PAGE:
U.K. Reversal Opens Door for Chess Prodigy, 9, to Stay in Country

LONDON — Shreyas Royal, a 9-year-old chess prodigy whose future in Britain seemed bleak because he along with his family were told they had to return to India, may be able to stay from the country after all, his father said on Friday.

Shreyas’s father, Jitendra Singh, who works as an the item projects manager in London, said he had received an email coming from Britain’s Home Office saying he could apply to extend his work visa once the item expires in September.

The reversal came a day after the Home Office said in which there would certainly be no exception: The 5-year visa in which Mr. Singh had been granted to work for Tata Consultancy Services in Britain could not be extended.

“There can be no route within the immigration rules which would certainly allow the family to remain from the U.K.,” a spokesman for the Home Office said in an email on Thursday.

Mr. Lawson said on Friday in an email in which he welcomed the reversal by the Home Office.

“We at the E.C.F. are delighted in which our efforts to persuade the government to recognize Shreyas Royal’s exceptional talents have borne fruit,” he wrote. “We are also grateful to Sajid Javid for personally taking charge of re-examining the original decision of the immigration department.”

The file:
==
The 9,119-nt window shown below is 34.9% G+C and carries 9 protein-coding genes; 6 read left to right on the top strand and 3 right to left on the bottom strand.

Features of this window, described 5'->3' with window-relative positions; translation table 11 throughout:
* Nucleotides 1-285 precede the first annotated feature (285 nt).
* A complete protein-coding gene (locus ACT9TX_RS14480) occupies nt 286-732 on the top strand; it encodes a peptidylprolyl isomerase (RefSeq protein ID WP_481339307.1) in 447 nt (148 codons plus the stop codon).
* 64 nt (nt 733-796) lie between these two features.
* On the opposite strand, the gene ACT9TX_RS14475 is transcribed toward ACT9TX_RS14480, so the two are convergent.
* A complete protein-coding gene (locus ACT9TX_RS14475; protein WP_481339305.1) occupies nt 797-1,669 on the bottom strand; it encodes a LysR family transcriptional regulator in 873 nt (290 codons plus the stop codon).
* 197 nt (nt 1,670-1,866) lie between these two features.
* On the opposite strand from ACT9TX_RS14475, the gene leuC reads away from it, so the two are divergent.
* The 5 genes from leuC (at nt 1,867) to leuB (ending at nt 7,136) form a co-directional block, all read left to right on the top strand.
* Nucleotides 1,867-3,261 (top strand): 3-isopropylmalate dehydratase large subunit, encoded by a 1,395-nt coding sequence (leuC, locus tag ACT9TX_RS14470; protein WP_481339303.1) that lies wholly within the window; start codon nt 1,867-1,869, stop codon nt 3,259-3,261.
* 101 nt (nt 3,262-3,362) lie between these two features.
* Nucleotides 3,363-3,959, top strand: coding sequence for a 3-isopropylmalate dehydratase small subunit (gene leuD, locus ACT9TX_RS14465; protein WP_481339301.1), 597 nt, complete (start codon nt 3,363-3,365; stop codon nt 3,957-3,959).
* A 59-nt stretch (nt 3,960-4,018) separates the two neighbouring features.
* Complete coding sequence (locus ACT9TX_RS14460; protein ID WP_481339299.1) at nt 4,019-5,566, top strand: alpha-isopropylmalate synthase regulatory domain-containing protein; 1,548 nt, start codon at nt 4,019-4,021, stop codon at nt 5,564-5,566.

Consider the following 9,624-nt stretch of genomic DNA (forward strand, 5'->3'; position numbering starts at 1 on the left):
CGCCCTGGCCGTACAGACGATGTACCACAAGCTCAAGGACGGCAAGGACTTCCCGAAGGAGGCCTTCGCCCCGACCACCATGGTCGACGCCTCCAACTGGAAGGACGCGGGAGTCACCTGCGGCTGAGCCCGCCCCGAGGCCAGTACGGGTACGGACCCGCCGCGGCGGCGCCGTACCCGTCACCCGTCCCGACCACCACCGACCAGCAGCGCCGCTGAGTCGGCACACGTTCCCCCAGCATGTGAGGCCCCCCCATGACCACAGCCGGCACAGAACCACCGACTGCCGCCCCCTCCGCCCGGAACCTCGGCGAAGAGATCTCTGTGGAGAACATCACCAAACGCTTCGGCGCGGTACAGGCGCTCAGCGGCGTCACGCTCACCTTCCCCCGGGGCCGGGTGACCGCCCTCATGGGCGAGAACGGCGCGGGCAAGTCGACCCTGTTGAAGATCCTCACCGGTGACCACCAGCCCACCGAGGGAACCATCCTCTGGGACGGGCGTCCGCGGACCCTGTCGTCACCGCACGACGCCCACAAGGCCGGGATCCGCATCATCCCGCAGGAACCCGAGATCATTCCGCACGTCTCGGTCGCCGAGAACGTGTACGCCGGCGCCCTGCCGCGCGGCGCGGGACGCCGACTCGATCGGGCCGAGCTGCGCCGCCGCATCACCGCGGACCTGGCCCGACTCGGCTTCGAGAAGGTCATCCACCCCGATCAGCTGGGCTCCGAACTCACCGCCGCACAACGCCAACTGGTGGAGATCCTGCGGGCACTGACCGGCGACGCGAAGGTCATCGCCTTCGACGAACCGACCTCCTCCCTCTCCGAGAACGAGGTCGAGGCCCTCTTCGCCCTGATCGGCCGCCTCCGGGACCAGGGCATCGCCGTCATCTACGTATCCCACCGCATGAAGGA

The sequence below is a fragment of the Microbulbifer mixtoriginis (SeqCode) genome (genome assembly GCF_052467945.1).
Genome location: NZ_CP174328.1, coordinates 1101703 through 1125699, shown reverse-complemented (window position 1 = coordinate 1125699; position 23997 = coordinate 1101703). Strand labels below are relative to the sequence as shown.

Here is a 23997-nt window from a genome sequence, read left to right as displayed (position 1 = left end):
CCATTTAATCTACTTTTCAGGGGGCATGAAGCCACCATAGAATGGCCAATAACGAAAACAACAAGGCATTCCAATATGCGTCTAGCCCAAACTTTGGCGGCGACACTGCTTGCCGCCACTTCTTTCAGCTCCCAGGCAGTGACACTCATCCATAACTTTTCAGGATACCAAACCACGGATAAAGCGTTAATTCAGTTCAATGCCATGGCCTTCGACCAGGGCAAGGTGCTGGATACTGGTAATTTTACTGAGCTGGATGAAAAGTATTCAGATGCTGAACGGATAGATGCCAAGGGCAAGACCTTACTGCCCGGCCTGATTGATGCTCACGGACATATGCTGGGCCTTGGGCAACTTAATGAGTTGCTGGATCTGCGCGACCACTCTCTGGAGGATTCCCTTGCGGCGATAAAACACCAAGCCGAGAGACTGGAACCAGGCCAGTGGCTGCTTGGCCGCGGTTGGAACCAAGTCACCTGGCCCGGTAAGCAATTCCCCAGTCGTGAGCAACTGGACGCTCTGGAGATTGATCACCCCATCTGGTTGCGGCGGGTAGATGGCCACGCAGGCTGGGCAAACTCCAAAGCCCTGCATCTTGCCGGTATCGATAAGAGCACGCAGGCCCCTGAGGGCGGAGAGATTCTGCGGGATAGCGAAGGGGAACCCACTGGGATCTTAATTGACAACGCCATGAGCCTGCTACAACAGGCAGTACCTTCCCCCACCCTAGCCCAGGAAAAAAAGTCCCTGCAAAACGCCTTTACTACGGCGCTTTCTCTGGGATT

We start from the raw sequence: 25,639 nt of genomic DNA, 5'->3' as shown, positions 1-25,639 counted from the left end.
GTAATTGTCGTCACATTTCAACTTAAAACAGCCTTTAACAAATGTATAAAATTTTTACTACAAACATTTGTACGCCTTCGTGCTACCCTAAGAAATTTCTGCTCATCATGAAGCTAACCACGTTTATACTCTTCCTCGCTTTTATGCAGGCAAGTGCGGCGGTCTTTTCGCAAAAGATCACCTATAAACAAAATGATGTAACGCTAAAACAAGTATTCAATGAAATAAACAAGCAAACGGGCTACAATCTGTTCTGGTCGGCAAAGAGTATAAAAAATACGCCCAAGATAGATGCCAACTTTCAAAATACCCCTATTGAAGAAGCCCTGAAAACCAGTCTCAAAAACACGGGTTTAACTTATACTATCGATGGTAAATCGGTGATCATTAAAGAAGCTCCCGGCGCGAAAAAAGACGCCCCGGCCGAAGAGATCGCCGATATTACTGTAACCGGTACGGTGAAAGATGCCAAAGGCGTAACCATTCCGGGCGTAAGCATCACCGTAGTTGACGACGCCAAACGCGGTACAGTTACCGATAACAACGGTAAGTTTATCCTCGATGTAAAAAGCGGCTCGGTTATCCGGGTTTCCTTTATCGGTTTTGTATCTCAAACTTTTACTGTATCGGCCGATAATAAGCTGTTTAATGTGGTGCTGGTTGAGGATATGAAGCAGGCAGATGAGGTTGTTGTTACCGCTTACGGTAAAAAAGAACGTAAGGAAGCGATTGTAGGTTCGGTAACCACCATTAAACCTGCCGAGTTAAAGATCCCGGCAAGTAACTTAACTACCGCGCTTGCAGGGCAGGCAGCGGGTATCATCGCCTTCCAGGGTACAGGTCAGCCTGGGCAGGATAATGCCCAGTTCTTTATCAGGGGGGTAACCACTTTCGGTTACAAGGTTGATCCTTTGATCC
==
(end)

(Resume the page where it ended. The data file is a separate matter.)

Shreyas arrived in London coming from India with his family when he was 3 years old. He learned chess in south London, drawing accolades when he competed for England in international tournaments, earning the title of Candidate Master. He can be ranked fourth from the earth for his age group,

Shreyas, who can be competing from the British Chess Championships, has said his dream can be to become world champion before the age of 18.

Mr. Singh told The Times of London in which he believed the home secretary stepped in to find a solution to his son’s case.

If granted, the completely new visa would certainly allow Mr. Singh to stay for yet another 5 years along with open the way for him along with his family to settle in Britain permanently.